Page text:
I’m weird. Everyone says so.
I didn’t used to think I was, but when enough people tell you something, you start to believe them. When the popular kids whisper as you walk by, when no one invites you to sit with them at lunch, when everything you do is somehow wrong, it’s hard not to see yourself as the resident social pariah. And when your only friends are the characters in the books you read, it’s easier to hide and try to pretend life doesn’t completely suck.
That was before Allie McAndrews took things to Instagram.
There’s a picture of me eating a sandwich out on the front steps, my cheeks puffy from chewing, my eyes intent on the open book I’m holding. I had no idea someone had written a book about Delilah McPhee’s pathetic life! #majorloser It takes me a second to comprehend what she means, but then it clicks: the book I’m reading is A Curse So Dark and Lonely .
Ha. Good one, Allie. I wish I’d thought of that first.
The comments aren’t much better, calling me a slew of things I’d rather not think about. The library is really the only place I can hide from the whispers and the laughing, from hearing people saying things like “ugly” and “freak”. I wonder if I could just curl up here, in this corner, and never come out.
I wonder what would happen if I just stopped existing.
I know things would be better for everyone if I could disappear. Allie and her friends could stop feeling bothered by me, my mom wouldn’t have to work so much, my dad...I’m not even sure he’d care, honestly, with his new family taking up so much of his time.
It hurts to think, but sometimes I wonder if anyone would care.
But Oliver would. He’d know something was wrong if I never opened the book again. He’d be devastated if he knew I was dead. The thought makes my heart lurch and I instinctively dig in my bookbag for Between the Lines , holding the faded blue leather close to my chest.
Oliver would miss me...wouldn’t he?
I let the book fall open to page 43, and there he is, six inches tall and beaming up at me like I’m the most beautiful thing he’s seen all day. I manage my own weak smile, but he knows something’s up. He frowns, walking to the edge of the page.
“Delilah? Why are you crying?”
I scrub my face with my sweatshirt sleeve, bumping my glasses up my nose in the process. “I’m fine, Ollie. It’s not important.”
“Delilah…” He sighs. “Talk to me. Please.”
Saying it out loud would be so embarrassing. He has real problems, and I’m getting teary over some stupid Instagram picture. The longer he looks at me, though, the harder it is to keep it to myself. “Allie shared a picture of me and said I was pathetic.”
Oliver’s face hardens, hands on his hips. “This Allie sounds absolutely horrible. Why does she insist on being so vile to you?”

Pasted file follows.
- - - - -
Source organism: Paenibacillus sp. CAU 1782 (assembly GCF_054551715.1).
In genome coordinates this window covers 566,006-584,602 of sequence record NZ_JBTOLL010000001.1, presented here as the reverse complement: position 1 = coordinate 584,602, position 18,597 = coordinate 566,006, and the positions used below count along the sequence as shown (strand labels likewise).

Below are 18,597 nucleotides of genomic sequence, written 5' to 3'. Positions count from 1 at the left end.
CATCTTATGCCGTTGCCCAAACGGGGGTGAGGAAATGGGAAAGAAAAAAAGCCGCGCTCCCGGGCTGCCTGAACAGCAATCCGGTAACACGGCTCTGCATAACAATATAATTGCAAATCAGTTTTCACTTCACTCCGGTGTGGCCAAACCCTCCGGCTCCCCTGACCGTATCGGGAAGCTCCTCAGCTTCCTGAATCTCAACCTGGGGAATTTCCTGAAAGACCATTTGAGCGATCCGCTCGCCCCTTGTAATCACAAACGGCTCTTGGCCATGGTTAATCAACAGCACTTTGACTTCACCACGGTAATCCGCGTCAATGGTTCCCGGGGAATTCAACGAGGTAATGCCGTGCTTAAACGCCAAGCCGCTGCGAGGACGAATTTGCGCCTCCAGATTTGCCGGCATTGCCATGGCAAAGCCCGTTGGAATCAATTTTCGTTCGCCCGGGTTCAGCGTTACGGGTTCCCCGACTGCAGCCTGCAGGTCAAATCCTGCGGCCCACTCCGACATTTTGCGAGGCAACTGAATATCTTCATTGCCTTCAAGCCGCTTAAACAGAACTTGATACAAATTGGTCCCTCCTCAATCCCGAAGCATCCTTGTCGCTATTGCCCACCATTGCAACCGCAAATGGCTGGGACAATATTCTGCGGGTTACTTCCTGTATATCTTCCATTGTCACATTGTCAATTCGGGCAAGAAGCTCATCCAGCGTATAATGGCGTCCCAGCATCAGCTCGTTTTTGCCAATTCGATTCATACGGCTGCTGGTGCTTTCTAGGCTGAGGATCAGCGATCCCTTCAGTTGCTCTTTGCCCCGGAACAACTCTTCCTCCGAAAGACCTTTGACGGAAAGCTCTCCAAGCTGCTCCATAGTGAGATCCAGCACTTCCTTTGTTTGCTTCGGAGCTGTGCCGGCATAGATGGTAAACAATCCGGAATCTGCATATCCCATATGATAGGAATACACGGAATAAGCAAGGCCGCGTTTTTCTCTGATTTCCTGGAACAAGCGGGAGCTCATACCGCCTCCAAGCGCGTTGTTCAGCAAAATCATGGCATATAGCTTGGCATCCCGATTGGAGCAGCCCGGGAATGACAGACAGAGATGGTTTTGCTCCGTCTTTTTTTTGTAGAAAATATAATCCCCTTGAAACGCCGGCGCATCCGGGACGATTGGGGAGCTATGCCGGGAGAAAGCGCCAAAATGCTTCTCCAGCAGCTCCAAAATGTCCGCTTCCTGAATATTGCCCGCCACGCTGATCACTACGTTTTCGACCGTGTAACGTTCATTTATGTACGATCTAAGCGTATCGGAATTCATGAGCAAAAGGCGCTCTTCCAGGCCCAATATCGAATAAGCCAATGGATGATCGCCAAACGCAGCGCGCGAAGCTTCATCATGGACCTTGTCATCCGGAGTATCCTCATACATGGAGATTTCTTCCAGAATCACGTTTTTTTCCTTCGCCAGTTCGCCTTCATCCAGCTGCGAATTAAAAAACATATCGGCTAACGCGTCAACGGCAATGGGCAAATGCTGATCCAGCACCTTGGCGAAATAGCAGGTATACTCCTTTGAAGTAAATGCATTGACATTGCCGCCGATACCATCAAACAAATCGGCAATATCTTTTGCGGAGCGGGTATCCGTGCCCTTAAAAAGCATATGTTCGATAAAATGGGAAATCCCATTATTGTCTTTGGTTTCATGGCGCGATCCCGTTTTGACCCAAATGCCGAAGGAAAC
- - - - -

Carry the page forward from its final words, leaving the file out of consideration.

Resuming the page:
I shrug. “Breaking her kneecaps on accident may have something to do with it.”
“That shouldn’t matter! If I were out there…” He pauses, breathing in. “I wouldn’t let her do anything to you. No one would hurt you, I would make sure of it.”
I let myself imagine Oliver here with me, holding me to his chest as I cry, sitting with me until I feel better. “I can deal with it. It’s not like I haven’t before.”
“That’s the thing, Delilah.” He gazes up at me, his eyes soft and pleading. “You shouldn’t have to.”
His words make me cry harder, and I allow the pain I’ve been holding back to overwhelm me for a moment. Every time I see that stupid picture, I feel like Allie’s stripped me raw and put me on display, the girl with no friends who wishes fictional boys were real. I feel ugly, and small, and worthless. I feel unwanted.
Oliver sits with me as I calm down, not saying a word aside from asking how I’m feeling or if I have water nearby. I can tell it’s hard for him not to be physically out here with me; several times now he’s walked forward and reached out a hand, pulling it back before it hits the barrier that separates us. Even if he can’t touch me, my chest feels warm at the thought of him wanting to. He wants to be with me, because he’s my friend. He doesn’t mind that I get tired easily when I’m around people for too long, or that I hum when we’re sitting together in comfortable silence, or that I’m not nearly as pretty as Princess Seraphima.
Being with Oliver makes my head feel fuzzy, and even after I’ve closed the book I’ve noticed I can’t stop smiling. I’m starting to think that when we get him out of the book, maybe I could ask him on a date to the bookstore across town. I don’t even know if he feels the same way that I do, and that scares me, but it’s moments like this that make me forget to care.
Before I close the book to head home, Oliver insists I keep hydrated and rest for the night. “If you want to go to bed early, I understand,” he says. “I can always see if Frump is available for a game of chess.”
“I’m always up for talking to you, Oliver.” I smile, looking at my feet as my cheeks turn pink. “Thank you for this afternoon. I feel a lot better.”
“I’ll see you later tonight, then.” He grins, and my heart beats a little faster. “I’ll always be here for you when you need me.”
As I’m walking out of school, Allie and her friends are hanging out near the carpool lane, and for a second I freeze, wishing the ground would swallow me up. But I focus on how much happier I feel now that I’ve spent time with Oliver. Nothing, not even Allie McAndrews, can take that beautiful feeling away from me.
Allie gives me a snarky little wave, her eyebrow raised as if daring me to keep my head down and feel ashamed. I do something that surprises both of us: I wave back, plastering the biggest smile on my face before turning onto the sidewalk. I don’t even have to turn around to know that she’s confused and irritated, which is satisfying. What I’m more proud of is how I didn’t let what she thought define me, even if it was just for a second.
For a little moment in time, I wasn’t some pathetic, lonely girl. I was Delilah.
And if Oliver thinks that I’m worth it, I don’t see why I shouldn’t, too.